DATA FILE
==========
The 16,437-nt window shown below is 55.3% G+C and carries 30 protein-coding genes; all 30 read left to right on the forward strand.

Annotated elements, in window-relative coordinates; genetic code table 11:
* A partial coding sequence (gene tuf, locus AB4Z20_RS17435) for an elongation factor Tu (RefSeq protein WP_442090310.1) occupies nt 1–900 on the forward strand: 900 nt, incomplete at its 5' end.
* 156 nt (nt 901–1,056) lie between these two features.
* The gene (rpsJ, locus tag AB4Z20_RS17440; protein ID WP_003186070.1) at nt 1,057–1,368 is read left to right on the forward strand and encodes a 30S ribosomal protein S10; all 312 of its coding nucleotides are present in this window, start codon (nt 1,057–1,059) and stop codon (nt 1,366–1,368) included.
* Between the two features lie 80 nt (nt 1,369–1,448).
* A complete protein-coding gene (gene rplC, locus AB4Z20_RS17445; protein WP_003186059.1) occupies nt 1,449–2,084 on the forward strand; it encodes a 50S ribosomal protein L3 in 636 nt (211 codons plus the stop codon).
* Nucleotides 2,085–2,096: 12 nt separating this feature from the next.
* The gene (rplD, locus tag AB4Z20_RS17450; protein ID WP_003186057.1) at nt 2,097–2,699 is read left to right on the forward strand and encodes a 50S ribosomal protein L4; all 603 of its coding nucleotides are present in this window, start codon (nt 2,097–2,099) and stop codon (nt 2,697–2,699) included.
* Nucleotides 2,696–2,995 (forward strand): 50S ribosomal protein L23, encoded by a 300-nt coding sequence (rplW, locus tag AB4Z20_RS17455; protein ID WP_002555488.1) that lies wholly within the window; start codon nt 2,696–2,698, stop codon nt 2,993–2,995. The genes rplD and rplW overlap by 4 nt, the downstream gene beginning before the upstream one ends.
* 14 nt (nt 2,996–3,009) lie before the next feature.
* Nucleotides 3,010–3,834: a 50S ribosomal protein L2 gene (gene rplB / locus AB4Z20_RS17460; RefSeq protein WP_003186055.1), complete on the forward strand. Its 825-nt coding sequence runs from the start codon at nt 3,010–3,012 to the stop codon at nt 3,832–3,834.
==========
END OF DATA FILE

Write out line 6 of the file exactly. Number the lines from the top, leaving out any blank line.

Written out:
* Between the two features lie 80 nt (nt 1,369–1,448).